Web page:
Courtesy: Shutterstock/Valerie Potapova
To be established within the Department of Commerce, with support from agencies such as the National Institute of Standards and Technology (NIST) and the National Telecommunications and Information Administration (NTIA), the National Program Office would coordinate federal activities needed to implement the National Strategy for Trusted Identities in Cyberspace (NSTIC), an Obama administration initiative aimed at establishing identity solutions and privacy-enhancing technologies intended to make the online environment more secure and convenient. The national office would serve as the point of contact to bring the public and private sectors together to meet this challenge.
The NSTIC strategy does not call for a single, government-required Internet ID. Instead it would rely on multiple, voluntary, identity providers—both private and public—and interoperable digital credentials that are based on agreed-upon standards for security and privacy.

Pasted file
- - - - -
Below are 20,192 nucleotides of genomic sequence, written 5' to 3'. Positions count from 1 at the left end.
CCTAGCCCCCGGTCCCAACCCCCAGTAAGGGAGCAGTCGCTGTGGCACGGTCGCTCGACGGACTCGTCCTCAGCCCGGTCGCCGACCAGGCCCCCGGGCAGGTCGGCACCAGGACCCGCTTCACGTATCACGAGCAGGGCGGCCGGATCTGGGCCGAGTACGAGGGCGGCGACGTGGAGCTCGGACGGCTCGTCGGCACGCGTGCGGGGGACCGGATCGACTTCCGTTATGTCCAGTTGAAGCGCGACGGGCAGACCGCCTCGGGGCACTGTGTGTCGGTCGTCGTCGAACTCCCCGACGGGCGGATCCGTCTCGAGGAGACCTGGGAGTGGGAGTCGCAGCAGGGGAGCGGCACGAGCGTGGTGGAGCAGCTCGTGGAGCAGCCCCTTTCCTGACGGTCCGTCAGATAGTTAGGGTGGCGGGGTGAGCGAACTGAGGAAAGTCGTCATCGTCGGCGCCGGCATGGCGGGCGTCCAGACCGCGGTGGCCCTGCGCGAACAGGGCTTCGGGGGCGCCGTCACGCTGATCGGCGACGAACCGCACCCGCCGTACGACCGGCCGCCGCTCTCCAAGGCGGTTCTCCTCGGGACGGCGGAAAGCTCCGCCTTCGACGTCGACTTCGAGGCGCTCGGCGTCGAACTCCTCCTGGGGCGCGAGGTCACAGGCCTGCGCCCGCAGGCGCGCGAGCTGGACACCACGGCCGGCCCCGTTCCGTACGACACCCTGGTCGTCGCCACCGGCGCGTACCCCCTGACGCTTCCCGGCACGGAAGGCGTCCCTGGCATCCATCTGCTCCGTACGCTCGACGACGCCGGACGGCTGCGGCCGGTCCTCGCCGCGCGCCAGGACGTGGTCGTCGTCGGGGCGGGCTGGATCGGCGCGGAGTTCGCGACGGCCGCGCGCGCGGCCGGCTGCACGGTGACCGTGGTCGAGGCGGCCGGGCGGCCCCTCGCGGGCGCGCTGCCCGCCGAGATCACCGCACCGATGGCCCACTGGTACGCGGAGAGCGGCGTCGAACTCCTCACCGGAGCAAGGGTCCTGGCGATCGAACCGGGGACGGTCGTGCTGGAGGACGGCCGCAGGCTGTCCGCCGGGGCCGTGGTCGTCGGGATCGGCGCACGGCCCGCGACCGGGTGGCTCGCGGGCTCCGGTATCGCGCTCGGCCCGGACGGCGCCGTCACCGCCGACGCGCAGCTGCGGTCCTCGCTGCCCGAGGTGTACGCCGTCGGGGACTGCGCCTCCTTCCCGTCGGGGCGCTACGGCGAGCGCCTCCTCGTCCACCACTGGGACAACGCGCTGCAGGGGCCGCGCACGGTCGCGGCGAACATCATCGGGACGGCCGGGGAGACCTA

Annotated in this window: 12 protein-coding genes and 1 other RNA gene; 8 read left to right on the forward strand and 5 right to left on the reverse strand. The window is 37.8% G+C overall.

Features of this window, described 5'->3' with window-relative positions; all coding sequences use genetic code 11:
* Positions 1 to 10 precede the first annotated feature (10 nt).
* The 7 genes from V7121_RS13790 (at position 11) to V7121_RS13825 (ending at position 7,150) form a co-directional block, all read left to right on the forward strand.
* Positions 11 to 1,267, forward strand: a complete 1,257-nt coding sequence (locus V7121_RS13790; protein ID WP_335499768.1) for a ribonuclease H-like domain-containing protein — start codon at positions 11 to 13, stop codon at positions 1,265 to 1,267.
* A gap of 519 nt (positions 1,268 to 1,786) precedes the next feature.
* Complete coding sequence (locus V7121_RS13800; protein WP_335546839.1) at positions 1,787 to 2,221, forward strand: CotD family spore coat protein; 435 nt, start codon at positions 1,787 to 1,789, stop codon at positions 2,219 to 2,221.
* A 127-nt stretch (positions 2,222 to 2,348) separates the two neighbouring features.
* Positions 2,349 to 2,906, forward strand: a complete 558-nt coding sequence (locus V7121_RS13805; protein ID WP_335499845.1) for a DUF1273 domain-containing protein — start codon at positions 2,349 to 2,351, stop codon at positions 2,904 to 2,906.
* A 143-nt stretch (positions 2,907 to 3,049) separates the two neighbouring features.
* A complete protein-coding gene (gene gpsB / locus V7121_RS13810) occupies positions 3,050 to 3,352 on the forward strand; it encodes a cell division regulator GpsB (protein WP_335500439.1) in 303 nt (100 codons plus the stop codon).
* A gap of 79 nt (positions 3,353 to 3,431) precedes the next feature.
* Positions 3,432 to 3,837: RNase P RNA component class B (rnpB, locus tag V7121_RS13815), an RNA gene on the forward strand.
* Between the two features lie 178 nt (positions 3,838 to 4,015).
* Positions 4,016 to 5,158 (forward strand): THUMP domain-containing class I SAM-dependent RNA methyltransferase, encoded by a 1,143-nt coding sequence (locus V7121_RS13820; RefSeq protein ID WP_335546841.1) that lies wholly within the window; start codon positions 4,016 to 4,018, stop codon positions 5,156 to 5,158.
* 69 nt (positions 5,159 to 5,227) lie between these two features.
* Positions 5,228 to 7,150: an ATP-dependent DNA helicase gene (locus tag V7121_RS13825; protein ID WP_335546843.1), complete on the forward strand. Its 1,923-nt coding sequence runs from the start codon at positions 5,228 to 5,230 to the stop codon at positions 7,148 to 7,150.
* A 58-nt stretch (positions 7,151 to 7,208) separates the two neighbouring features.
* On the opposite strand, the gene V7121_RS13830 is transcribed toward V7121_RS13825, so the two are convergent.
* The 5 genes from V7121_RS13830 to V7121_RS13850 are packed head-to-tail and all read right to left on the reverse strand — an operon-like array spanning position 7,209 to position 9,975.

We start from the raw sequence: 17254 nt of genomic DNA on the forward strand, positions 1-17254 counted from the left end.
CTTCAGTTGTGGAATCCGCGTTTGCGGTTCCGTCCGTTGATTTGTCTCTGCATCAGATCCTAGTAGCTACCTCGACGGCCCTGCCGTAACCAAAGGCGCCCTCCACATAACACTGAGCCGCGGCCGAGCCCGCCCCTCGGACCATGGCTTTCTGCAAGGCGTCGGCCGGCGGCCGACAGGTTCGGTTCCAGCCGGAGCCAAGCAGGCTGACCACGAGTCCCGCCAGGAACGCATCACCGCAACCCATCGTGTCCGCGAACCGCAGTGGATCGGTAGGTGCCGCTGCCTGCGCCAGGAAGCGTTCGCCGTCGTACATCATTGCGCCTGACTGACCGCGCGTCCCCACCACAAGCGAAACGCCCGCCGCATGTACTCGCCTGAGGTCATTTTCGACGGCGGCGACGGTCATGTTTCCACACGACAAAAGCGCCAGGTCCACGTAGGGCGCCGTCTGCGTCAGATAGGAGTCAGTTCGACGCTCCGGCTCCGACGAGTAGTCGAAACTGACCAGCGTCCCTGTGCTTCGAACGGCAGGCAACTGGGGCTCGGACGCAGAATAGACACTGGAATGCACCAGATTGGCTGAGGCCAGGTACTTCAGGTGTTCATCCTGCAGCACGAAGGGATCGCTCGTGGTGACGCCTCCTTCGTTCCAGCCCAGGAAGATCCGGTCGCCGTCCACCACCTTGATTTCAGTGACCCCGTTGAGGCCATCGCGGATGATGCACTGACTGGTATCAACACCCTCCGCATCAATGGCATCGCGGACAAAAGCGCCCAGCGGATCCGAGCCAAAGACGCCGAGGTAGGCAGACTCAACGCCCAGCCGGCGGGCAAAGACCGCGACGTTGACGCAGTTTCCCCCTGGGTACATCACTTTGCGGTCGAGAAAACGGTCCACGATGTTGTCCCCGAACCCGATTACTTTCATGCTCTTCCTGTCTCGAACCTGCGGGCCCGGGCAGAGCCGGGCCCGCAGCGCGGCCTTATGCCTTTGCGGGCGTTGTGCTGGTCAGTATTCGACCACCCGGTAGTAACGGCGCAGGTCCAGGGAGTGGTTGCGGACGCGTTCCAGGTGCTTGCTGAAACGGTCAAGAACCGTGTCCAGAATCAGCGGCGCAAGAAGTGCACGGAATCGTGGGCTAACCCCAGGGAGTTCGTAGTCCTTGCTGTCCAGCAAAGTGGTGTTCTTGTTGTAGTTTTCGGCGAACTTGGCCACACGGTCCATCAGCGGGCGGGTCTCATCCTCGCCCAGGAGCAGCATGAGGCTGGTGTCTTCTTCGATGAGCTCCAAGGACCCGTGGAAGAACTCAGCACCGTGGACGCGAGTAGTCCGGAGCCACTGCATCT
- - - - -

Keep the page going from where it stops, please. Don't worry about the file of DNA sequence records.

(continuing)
Such a marketplace-driven solution, among other advantages, would ensure that there is no single credential or centralized database. If people chose to opt into such a solution, they would continue to have the ability to communicate anonymously online, but still have secure authentication for business and sensitive on-line transactions.
A web site on NSTIC, including a frequently asked questions section and a webcast of the Jan. 7 forum, can be found at http://www.nist.gov/nstic. Read the Commerce Department's Jan. 7 news release, "U.S. Commerce Secretary Gary Locke, White House Cybersecurity Coordinator Howard A. Schmidt Announce Next Steps to Enhance Online Security, Planned National Office for Identity Trust Strategy," at www.commerce.gov/news/press-releases/2011/01/07/us-commerce-secretary-gary-locke-white-house-cybersecurity-coordinato. More information and materials on the strategy will become available over the coming months.
Contacts and sources: